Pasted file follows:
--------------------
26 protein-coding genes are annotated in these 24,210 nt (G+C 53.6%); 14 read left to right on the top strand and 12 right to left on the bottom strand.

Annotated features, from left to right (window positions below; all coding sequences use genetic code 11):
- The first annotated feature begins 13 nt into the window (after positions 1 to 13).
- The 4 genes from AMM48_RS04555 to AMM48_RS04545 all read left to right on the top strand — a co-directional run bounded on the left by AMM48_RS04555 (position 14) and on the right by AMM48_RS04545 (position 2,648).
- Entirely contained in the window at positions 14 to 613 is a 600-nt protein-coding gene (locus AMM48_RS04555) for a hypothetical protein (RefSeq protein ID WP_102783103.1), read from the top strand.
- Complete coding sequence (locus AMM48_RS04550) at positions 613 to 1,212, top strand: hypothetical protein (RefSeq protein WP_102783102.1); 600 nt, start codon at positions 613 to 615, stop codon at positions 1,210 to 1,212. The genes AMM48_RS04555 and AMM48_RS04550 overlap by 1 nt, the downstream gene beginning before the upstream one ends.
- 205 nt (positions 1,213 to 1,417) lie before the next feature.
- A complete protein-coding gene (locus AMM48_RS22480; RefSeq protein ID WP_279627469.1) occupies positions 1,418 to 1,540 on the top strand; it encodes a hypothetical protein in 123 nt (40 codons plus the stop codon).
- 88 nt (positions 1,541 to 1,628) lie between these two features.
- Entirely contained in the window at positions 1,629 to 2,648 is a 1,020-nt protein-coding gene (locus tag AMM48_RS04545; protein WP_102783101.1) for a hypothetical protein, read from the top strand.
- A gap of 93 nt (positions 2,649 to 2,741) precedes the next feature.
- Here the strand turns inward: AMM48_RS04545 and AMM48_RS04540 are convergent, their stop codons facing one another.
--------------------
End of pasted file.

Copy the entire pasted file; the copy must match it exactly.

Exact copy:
26 protein-coding genes are annotated in these 24,210 nt (G+C 53.6%); 14 read left to right on the top strand and 12 right to left on the bottom strand.

Annotated features, from left to right (window positions below; all coding sequences use genetic code 11):
- The first annotated feature begins 13 nt into the window (after positions 1 to 13).
- The 4 genes from AMM48_RS04555 to AMM48_RS04545 all read left to right on the top strand — a co-directional run bounded on the left by AMM48_RS04555 (position 14) and on the right by AMM48_RS04545 (position 2,648).
- Entirely contained in the window at positions 14 to 613 is a 600-nt protein-coding gene (locus AMM48_RS04555) for a hypothetical protein (RefSeq protein ID WP_102783103.1), read from the top strand.
- Complete coding sequence (locus AMM48_RS04550) at positions 613 to 1,212, top strand: hypothetical protein (RefSeq protein WP_102783102.1); 600 nt, start codon at positions 613 to 615, stop codon at positions 1,210 to 1,212. The genes AMM48_RS04555 and AMM48_RS04550 overlap by 1 nt, the downstream gene beginning before the upstream one ends.
- 205 nt (positions 1,213 to 1,417) lie before the next feature.
- A complete protein-coding gene (locus AMM48_RS22480; RefSeq protein ID WP_279627469.1) occupies positions 1,418 to 1,540 on the top strand; it encodes a hypothetical protein in 123 nt (40 codons plus the stop codon).
- 88 nt (positions 1,541 to 1,628) lie between these two features.
- Entirely contained in the window at positions 1,629 to 2,648 is a 1,020-nt protein-coding gene (locus tag AMM48_RS04545; protein WP_102783101.1) for a hypothetical protein, read from the top strand.
- A gap of 93 nt (positions 2,649 to 2,741) precedes the next feature.
- Here the strand turns inward: AMM48_RS04545 and AMM48_RS04540 are convergent, their stop codons facing one another.